So Scott Machado ends up getting cut to make way for a man named Patrick Beverley. Now, I'll be honest, unlike James Anderson, I had no clue who he was. It seems like people are already warming up to this guy, and by a first impression basis, I like him as well. So let's pull out the crack pipe, and find out just who Patrick Beverley is in this edition of: Who dat be? (The title was edited out last time but I'm sticking with it.)
Patrick Beverley at 24 years old, to say the least is not your typical NBA prospect. Playing for the Arkansas Razorbacks, he spent two years posting up decent numbers as an undersized shooting guard.
The numbers don't lie. He rebounds well for a point guard, and a career 38.2% from the arc is nothing to scoff at. As a growing prospect, and a recipient of the SEC Freshman of the Year award, it seemed like he had a lot to build off of. Things took a turbulent turn during his sophomore year, as he struggled disciplinary actions and was caught in an academic scandal.
"Someone from Arkansas was doing papers, was doing me and some of my teammates' papers," he said. "Basically, instead of ratting my team out, I just said it was just me. I was forced to have a year of ineligibility." This would eventually lead to him venturing overseas, signing with Dnipro-Ukraine for the 2008-09 season.
He upped his scoring average while simultaneous increasing his FG%. Interesting tidbit: he played in Ukranian All Star Game, competed in the Slam Dunk Contest and won. Nothing says athleticism like a polished Slam Dunk Contest trophy, regardless of its language.
After spending a year in Ukraine, he was selected 42nd overall by the Los Angeles Lakers. Although he opted to say in Europe, where he signed with the Greek Basket League, playing for the Olympiacos Piraeus. After winning the Greek Cup and losing in the finals, he signed with the Spartak St. Petersburg, where he eventually won the 2nd tier Eurocup's MVP award.
Standing at 6' 0.25" with an impressive wingspan of 6' 6.5", he possesses nice tools that have earned him an intensive defensive presence on the perimeter. He uses his length well to keep guards from penetrating, and shows great positioning on help defense. Combined with great lateral quickness, he can stay in front of his man and prevent separation, while simultaneously pestering him with his long arms. Also, with a 37" vertical, he has nice explosive timing to contest shots. It also aids in his ability to swallow up rebounds and convert 64.4% of his offensive boards into points.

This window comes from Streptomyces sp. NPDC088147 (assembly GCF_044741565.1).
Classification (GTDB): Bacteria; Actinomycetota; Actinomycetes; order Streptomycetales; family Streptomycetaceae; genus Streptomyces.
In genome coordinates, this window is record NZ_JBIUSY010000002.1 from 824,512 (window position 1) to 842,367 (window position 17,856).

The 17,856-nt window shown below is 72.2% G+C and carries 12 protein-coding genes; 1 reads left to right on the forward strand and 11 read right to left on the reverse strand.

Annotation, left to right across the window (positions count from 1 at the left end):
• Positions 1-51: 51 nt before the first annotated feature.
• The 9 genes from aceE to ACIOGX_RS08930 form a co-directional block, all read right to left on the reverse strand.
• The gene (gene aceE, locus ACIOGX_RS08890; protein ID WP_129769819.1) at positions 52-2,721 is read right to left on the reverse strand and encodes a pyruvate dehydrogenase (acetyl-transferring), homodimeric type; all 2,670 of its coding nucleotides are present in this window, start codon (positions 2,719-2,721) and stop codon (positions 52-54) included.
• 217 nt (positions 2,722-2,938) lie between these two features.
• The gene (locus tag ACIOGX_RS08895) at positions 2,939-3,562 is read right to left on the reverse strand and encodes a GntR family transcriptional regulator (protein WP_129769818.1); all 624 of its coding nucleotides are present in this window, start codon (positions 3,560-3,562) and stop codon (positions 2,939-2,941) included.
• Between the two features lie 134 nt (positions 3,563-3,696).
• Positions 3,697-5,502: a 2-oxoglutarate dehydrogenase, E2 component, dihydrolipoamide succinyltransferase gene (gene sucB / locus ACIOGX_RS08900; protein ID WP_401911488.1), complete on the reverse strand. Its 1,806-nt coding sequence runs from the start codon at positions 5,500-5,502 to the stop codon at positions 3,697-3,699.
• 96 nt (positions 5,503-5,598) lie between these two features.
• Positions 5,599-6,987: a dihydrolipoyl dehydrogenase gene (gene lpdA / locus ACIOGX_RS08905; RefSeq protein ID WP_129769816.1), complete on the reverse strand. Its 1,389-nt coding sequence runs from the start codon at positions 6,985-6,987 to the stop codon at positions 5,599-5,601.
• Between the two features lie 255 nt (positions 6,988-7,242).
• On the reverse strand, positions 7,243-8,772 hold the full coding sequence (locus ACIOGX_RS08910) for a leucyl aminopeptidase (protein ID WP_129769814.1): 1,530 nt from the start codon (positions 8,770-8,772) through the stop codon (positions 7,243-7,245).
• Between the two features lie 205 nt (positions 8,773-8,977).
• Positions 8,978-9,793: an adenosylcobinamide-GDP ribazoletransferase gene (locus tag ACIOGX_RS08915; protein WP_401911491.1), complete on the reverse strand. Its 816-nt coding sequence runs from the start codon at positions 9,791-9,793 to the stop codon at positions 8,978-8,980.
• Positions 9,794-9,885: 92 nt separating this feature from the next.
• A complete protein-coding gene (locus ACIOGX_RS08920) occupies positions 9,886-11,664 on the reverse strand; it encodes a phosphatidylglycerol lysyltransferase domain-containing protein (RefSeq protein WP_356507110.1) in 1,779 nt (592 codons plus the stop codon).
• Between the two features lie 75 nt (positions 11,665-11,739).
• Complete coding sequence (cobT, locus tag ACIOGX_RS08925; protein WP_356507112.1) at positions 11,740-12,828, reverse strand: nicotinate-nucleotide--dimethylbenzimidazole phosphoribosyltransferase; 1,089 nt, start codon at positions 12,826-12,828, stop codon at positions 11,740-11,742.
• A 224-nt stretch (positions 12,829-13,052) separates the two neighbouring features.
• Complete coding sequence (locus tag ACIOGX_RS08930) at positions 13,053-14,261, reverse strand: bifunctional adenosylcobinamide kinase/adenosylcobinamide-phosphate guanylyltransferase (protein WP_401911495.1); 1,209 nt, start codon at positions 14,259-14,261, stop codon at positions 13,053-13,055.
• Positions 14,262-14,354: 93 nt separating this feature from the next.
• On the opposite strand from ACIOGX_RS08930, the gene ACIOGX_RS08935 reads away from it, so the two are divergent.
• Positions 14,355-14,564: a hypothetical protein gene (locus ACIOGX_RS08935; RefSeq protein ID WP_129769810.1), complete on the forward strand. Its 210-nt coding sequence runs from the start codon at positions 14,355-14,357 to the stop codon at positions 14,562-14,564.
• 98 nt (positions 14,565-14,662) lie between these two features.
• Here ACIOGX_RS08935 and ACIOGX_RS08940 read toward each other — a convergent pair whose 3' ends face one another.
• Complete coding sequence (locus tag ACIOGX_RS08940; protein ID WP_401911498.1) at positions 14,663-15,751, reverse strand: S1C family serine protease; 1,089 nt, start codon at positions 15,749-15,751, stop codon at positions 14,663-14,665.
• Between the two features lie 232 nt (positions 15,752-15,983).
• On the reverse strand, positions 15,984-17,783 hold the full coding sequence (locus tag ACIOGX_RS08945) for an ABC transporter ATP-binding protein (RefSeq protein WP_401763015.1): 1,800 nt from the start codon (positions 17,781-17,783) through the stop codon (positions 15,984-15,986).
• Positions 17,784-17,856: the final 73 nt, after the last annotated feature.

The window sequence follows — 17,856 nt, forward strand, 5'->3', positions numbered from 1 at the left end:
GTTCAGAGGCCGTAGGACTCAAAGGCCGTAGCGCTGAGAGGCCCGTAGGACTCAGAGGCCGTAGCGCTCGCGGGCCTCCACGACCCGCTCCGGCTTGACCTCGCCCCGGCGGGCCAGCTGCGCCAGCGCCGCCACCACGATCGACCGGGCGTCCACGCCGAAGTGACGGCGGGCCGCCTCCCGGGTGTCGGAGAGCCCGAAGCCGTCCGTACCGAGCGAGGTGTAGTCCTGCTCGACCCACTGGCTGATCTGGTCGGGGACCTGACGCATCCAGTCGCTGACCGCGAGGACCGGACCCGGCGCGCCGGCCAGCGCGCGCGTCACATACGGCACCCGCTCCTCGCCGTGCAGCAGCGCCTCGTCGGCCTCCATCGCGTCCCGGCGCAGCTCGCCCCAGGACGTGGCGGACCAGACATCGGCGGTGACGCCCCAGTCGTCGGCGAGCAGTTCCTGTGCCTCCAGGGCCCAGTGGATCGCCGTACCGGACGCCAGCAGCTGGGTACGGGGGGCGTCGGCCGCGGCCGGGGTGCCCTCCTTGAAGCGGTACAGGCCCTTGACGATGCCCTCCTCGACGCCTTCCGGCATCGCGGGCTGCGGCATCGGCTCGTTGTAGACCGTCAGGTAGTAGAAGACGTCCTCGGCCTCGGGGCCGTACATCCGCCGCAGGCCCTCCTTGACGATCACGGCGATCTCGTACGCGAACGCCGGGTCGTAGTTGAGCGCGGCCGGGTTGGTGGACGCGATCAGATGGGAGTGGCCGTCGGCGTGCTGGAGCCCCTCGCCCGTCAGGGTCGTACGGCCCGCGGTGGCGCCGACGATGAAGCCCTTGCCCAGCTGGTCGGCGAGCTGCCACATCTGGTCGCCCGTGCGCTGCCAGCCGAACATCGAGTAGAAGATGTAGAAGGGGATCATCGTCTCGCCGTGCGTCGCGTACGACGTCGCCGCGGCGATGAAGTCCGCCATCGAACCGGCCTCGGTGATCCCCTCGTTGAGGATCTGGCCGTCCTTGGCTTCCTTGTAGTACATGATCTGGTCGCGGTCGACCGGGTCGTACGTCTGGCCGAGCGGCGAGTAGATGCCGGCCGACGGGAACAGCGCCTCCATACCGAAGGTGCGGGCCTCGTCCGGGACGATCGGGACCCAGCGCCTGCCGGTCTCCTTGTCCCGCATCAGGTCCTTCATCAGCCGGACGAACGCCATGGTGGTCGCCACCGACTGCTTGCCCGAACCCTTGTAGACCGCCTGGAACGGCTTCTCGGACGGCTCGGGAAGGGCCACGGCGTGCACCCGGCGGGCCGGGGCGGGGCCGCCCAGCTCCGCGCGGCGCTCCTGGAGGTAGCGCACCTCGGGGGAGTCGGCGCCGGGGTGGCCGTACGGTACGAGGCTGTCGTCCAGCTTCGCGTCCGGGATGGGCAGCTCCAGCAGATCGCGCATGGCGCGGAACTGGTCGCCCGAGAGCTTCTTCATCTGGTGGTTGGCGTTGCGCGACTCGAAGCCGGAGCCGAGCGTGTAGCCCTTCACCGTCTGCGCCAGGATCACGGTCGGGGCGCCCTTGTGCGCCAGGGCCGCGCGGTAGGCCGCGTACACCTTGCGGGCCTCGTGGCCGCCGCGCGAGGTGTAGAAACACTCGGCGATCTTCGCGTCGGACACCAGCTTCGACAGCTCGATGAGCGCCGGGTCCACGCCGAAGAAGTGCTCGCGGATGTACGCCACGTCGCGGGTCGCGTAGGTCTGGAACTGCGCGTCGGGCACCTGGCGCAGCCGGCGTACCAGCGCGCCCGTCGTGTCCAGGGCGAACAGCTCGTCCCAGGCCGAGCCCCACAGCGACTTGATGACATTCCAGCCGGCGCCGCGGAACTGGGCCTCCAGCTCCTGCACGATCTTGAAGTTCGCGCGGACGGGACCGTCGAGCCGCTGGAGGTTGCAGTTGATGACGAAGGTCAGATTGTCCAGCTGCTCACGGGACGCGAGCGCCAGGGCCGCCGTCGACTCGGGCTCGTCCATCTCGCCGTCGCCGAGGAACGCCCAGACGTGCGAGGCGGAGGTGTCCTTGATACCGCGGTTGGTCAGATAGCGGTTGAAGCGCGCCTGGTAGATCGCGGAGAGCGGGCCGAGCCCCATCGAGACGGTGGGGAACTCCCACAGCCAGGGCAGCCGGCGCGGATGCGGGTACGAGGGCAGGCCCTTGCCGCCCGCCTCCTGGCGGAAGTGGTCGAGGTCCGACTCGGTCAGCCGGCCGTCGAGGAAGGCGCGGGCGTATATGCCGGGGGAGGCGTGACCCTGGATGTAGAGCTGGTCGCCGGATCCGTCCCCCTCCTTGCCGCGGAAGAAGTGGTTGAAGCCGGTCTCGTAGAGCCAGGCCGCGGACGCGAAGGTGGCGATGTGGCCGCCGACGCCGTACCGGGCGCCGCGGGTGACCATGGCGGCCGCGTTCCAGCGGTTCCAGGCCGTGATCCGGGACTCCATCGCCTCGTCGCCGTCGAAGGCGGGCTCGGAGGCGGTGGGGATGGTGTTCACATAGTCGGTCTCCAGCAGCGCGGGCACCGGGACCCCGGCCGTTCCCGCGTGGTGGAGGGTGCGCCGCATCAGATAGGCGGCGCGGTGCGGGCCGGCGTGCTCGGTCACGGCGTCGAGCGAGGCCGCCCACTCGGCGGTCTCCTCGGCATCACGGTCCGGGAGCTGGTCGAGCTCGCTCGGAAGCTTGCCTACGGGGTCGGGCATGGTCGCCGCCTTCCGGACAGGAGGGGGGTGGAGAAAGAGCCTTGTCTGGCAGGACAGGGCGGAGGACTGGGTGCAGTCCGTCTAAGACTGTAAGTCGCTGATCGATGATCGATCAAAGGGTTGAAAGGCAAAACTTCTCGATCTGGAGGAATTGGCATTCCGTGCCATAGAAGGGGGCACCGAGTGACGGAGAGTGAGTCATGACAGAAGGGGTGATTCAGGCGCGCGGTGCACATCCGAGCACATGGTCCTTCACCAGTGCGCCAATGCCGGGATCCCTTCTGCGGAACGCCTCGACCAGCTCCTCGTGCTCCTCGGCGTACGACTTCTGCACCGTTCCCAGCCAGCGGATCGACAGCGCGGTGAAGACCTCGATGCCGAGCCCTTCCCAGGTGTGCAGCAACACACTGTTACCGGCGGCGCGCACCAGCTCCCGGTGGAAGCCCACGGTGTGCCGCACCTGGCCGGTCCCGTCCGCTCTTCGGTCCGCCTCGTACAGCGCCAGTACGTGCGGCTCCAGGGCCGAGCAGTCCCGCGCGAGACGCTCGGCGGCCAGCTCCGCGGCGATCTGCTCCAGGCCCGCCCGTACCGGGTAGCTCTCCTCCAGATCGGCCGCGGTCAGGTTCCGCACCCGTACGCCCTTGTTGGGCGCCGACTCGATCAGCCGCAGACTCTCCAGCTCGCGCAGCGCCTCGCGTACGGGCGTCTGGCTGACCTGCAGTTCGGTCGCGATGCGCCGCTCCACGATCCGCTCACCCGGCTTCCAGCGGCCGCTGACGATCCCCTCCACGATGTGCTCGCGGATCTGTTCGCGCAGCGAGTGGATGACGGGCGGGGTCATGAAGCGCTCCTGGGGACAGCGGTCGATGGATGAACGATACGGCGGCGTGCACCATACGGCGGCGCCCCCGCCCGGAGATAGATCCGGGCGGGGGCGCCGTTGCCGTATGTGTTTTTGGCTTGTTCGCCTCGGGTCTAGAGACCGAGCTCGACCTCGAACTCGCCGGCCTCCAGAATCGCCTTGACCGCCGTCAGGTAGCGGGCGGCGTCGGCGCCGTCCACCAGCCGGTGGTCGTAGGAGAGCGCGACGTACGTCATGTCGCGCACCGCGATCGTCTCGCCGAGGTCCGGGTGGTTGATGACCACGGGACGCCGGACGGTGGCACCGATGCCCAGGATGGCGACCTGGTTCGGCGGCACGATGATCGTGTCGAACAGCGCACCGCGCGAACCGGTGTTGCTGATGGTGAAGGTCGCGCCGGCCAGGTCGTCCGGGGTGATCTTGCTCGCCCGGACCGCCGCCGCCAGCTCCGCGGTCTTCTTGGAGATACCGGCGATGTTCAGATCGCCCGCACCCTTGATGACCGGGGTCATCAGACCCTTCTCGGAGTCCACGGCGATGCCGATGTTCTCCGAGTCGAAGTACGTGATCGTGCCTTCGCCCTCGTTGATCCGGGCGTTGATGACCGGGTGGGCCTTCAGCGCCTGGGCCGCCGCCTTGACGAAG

As previously mentioned, he's a shooting guard stuck in a point guard's body. If there's a critique that lingered through out his collegiate career, it was that if he wanted to make it in the NBA, he'd have to learn the duties of a point guard. Fortunately enough, the detour in Ukraine, seemed to be a pit stop of revelation, as it served as a great way to gather experience to work on his point guard skills.
His ability to score, should not be taken lightly. He possesses a nice shooting stroke, with an explosive first step to get into the paint. He can pull up off the dribble, with a tendency to knock down shots from around 15 feet. He has a smooth floater down the lane, that our resident friendly neighborhood Jeremy Lin should look to pick up. He can create his own shot and draws a lot of contact when driving towards the hoop. He can also be a perimeter threat as well, knocking down shots at 39% a clip. If he can transition this to the NBA remains to be seen though.
While he is very aggressive, it can be a bad thing, sometimes leading him to force shots. His ability to create his own shots, can and will narrow his court vision, which allows defenses to crowd him easily. Not the strongest, and will need to strengthen up to play against the bigger NBA competition. His shooting is still streaky at best and as much contact as he draws, does not convert on free throws often as he should. Even with improved court vision,his play making leaves much to be desired.
An interesting player comparison made, would be Daniel Gibson, a talented shooter as an undersized shooting guard. Although, Beverley brings much more to the table with higher athleticism, knack for rebounding, and tenacity on defense.
Overall, he seems like another great addition to our bench. He can still improve but with what he already brings to the table. A nice shooting stroke and pesky defensive presence, he can serve as a reliable punch off the bench and serve as a defensive anchor to help maintain the lead. He also brings experience and emotional maturity, to a young growing squad whose bound to go through the highs and lows of basketball. His locker room presence should definitely be a positive influence. This can only help to mature our young group of guys down the stretch. Let's go get em Beverley, I'll be rooting for you too.